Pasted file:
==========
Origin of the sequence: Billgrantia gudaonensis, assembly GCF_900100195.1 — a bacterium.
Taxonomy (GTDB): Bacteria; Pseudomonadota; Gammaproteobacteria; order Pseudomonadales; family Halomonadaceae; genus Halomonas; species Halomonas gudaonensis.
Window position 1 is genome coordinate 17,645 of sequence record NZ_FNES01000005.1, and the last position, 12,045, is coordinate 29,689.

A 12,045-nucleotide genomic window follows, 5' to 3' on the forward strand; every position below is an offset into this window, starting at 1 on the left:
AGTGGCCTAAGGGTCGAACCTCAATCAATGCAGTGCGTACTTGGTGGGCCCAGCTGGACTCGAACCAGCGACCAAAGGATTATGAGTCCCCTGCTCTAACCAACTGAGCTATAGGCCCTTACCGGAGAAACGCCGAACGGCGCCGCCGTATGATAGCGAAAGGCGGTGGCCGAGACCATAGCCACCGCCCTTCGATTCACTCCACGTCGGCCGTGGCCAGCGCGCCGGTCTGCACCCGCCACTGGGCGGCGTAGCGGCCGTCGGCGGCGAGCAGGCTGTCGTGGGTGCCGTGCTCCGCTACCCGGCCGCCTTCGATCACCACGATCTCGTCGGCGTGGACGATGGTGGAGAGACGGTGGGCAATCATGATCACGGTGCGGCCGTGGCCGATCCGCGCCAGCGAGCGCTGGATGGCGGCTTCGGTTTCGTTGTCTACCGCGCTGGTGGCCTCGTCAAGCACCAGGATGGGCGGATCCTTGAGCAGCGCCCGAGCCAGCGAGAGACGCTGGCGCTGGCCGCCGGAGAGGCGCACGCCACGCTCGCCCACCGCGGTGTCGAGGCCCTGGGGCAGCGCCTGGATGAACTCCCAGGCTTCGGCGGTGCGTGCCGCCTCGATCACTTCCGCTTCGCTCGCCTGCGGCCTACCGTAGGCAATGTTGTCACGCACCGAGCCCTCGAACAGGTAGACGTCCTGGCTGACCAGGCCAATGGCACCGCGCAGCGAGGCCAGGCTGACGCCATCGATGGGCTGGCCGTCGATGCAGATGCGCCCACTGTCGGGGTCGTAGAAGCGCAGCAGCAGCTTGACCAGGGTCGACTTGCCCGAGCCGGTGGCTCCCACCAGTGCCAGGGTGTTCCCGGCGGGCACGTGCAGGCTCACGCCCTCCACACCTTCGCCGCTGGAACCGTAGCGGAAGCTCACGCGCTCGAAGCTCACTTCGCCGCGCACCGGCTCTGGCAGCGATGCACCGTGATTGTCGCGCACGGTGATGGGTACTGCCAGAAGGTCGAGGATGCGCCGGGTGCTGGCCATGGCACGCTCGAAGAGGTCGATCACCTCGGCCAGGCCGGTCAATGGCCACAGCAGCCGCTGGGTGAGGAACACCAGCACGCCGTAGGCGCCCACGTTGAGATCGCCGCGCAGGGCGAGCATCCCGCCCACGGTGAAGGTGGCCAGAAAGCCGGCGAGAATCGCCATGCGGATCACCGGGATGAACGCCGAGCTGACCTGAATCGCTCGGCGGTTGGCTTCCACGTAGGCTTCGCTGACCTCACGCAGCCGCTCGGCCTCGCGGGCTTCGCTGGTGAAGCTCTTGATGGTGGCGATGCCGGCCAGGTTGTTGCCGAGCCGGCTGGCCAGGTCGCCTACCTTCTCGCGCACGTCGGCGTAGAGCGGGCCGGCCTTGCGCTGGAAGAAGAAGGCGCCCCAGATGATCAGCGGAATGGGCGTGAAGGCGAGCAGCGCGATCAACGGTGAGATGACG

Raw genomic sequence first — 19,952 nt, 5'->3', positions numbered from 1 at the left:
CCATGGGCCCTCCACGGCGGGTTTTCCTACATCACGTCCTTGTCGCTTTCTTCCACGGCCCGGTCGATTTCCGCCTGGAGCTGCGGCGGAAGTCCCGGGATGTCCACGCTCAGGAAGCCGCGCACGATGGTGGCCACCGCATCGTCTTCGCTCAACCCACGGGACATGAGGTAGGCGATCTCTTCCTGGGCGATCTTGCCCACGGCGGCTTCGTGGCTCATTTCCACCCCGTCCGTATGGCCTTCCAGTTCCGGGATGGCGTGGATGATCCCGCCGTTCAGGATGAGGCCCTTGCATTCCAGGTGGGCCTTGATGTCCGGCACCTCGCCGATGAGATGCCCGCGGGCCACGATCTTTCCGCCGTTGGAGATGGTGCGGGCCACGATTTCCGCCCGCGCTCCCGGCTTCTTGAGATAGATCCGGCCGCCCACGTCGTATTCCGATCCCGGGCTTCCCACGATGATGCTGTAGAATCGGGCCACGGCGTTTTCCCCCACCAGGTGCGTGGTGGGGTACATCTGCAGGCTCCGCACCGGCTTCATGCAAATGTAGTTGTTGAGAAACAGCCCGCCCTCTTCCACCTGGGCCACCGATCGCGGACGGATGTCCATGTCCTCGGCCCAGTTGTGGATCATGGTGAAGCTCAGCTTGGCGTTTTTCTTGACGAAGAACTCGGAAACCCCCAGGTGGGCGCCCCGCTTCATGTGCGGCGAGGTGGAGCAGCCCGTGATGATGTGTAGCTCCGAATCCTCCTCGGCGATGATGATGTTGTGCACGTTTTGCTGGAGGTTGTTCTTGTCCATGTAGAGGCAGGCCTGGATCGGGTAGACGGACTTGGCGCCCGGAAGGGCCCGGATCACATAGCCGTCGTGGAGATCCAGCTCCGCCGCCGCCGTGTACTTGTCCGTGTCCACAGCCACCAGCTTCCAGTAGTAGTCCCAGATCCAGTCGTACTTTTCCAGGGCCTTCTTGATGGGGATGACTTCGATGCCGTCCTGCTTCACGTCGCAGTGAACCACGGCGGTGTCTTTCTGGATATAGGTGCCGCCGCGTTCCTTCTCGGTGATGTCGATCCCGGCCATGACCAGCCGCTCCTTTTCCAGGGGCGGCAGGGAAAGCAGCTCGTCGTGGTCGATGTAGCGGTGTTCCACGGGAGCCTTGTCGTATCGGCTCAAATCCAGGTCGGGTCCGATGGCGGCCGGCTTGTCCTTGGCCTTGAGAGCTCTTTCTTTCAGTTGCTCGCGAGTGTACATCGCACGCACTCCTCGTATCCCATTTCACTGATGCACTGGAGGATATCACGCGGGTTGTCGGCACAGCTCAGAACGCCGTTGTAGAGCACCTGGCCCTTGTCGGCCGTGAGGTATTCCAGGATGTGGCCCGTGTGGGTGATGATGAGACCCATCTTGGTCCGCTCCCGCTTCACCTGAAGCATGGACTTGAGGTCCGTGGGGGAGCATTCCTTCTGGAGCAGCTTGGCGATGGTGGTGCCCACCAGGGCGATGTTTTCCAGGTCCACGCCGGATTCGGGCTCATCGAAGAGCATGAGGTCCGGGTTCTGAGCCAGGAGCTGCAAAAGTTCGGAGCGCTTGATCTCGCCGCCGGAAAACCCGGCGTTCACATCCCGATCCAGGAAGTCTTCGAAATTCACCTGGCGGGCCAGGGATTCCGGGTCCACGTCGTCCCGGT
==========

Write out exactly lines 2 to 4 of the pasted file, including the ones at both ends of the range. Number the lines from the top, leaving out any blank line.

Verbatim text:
Taxonomy (GTDB): Bacteria; Pseudomonadota; Gammaproteobacteria; order Pseudomonadales; family Halomonadaceae; genus Halomonas; species Halomonas gudaonensis.
Window position 1 is genome coordinate 17,645 of sequence record NZ_FNES01000005.1, and the last position, 12,045, is coordinate 29,689.

A 12,045-nucleotide genomic window follows, 5' to 3' on the forward strand; every position below is an offset into this window, starting at 1 on the left: